Sunday, July 31, 2022

John 17:3: "their taking in knowledge of you"

Greek (WH): αὕτη δέ ἐστιν ἡ αἰώνιος ζωὴ ἵνα γινώσκωσι σὲ τὸν μόνον ἀληθινὸν θεὸν καὶ ὃν ἀπέστειλας Ἰησοῦν Χριστόν.

Previously, John 17:3 in the NWT read this way: "This means everlasting life, their taking in knowledge of you, the only true God, and of the one whom you sent forth, Jesus Christ."

2013 Revision:
"This means everlasting life, their coming to know you, the only true God, and the one whom you sent, Jesus Christ."

Did the older translation mean to imply that head knowledge is all someone needs to have eternal life? Does head knowledge alone save us? Could someone get eternal life without knowing a lot about God?

We can answer the first two questions negatively, but the third question, affirmatively.

1) We need more than head knowledge in order to get everlasting life; a lot of people can memorize Bible scriptures, places, names, and even how the verse should be applied. However, that is not enough to obtain everlasting life.

Even back in the 2/15/1975 WT (pages 113-119), these remarks were made:

Getting to know God, then, involves knowing both him and his Son. Jesus Christ pointed this out when saying in prayer to his Father: “This means everlasting life, their taking in knowledge of [or, “knowing,” An American Translation] you, the only true God, and of the one whom you sent forth, Jesus Christ.” (John 17:3) Such “knowing” of God and his Son is not just head knowledge, acquired information. It actually means to recognize the authority of God and his Son and to submit to it.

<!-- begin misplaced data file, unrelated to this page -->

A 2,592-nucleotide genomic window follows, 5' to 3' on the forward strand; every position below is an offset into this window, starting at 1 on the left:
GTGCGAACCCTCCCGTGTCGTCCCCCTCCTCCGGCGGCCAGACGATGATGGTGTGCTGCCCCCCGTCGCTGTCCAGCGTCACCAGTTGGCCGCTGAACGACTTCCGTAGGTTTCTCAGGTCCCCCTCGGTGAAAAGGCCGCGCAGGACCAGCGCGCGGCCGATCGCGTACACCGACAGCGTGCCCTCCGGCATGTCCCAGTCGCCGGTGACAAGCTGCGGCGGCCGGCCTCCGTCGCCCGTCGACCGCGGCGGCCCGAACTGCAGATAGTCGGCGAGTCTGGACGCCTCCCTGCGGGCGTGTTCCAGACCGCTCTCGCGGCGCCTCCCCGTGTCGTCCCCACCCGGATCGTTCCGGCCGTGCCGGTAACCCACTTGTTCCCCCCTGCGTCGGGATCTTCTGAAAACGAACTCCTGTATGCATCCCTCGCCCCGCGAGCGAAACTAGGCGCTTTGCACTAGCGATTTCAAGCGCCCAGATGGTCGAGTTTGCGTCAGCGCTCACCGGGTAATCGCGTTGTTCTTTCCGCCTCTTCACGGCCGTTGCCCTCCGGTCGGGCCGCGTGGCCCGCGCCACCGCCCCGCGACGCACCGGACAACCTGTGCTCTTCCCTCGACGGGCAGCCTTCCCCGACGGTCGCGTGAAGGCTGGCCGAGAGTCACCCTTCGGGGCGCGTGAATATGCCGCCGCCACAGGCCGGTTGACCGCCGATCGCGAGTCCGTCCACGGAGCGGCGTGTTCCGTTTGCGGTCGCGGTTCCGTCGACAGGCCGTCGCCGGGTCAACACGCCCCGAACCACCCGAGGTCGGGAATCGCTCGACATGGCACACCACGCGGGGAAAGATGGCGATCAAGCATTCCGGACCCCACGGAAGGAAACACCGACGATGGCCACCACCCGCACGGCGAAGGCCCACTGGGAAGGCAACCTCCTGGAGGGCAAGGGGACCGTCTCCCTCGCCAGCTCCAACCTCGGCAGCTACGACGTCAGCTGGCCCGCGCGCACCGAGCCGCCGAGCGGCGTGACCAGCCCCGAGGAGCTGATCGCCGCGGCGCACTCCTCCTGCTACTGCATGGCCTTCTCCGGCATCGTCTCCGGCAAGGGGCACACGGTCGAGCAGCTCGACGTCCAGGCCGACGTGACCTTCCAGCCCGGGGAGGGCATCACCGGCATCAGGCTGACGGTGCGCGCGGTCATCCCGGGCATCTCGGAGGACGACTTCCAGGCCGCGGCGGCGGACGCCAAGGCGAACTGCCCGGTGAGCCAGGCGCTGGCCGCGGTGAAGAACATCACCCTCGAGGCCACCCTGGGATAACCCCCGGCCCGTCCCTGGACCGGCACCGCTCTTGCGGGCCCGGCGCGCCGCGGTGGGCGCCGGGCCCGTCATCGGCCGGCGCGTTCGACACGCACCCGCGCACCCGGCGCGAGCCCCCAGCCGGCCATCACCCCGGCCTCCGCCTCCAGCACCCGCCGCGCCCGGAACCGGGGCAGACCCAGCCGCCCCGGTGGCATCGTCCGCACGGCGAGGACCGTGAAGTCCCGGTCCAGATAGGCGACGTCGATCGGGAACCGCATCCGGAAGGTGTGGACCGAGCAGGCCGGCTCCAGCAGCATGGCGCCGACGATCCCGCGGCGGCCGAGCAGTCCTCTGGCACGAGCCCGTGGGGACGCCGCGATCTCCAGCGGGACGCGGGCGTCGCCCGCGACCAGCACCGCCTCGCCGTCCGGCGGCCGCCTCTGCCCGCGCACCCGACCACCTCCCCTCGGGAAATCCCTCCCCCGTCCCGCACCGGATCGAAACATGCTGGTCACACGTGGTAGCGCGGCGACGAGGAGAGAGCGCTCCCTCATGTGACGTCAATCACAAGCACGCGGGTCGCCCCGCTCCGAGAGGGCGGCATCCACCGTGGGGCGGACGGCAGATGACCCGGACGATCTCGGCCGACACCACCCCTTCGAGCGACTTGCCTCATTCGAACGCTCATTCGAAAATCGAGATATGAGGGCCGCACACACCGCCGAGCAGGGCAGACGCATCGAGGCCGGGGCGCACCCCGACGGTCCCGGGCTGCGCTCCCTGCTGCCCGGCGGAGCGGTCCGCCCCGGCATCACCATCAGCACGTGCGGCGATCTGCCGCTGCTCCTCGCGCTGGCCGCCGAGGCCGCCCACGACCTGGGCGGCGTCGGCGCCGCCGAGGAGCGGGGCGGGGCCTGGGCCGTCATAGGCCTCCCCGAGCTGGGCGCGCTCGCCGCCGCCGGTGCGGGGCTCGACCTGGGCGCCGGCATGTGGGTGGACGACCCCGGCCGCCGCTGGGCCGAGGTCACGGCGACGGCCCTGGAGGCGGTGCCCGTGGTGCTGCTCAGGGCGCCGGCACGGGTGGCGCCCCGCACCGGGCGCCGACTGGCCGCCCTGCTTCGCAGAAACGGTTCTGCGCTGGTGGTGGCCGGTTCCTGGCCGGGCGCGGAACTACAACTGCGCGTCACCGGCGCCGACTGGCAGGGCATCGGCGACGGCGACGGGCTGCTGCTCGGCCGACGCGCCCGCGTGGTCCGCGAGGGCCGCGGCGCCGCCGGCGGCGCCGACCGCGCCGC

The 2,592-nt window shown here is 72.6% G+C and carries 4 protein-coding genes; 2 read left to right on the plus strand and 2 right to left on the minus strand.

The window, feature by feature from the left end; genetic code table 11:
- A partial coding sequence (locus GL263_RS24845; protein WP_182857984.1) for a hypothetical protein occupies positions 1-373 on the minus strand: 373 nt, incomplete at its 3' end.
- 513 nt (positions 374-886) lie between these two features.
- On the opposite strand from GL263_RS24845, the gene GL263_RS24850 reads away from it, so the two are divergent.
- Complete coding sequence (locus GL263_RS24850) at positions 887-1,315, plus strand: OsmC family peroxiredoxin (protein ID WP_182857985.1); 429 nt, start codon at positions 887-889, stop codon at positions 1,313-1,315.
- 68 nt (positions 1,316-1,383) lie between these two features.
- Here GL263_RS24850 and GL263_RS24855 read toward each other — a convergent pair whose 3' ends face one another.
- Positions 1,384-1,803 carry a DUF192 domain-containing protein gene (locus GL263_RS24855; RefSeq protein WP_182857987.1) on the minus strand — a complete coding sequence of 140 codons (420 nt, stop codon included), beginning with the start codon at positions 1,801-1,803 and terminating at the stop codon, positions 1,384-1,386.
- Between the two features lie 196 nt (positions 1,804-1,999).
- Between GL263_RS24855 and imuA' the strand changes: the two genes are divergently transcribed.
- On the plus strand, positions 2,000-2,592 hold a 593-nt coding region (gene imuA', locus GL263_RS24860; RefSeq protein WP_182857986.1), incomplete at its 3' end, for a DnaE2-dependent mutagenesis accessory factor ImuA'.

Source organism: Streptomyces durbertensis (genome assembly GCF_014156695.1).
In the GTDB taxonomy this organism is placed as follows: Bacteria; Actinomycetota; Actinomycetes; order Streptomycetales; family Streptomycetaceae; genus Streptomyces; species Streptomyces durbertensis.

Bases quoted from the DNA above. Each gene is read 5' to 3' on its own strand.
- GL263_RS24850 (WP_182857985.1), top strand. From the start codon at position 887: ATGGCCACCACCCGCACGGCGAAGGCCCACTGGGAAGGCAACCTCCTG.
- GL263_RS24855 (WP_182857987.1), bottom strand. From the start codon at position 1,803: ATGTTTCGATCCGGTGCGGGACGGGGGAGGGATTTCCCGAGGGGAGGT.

Two points we can extract from the paragraph above is that "taking in knowledge" then meant, "knowing" God, not just knowing facts about him or his Son. Secondly, the WT clearly states that head knowledge is not sufficient: one must know God and his Son.

2) As a Witness, I've been taught that it's not just what someone knows but how much a person loves what he/she knows about God. We take in knowledge of God in order to know him, not just know about him. Furthermore, knowing God means obeying his commandments--putting into practice what we learn. See Hosea 4:6; Philippians 4:8-9.

To illustrate, a man might get to know facts about a woman, whom he wants to marry: he learns her likes, dislikes, facts about her family and how she feels about children, handling money and how she relates to her family. Without acquiring these facts, could the man ever come to know the woman? Yet the acquisition of facts would not be enough to know another person: it's necessary but not sufficient. We can say the same for our relationship with God.

While I think NWT 2013 improves the former translation since it captures the inceptive and telic aspect of the verb in John 17:3, I do not believe the older rendering meant that knowledge was sufficient without knowing God. That simply is not true.



Thursday, July 28, 2022

David's Loyal Love (Modified Talk)

Loyal love, what is it? How would you define it?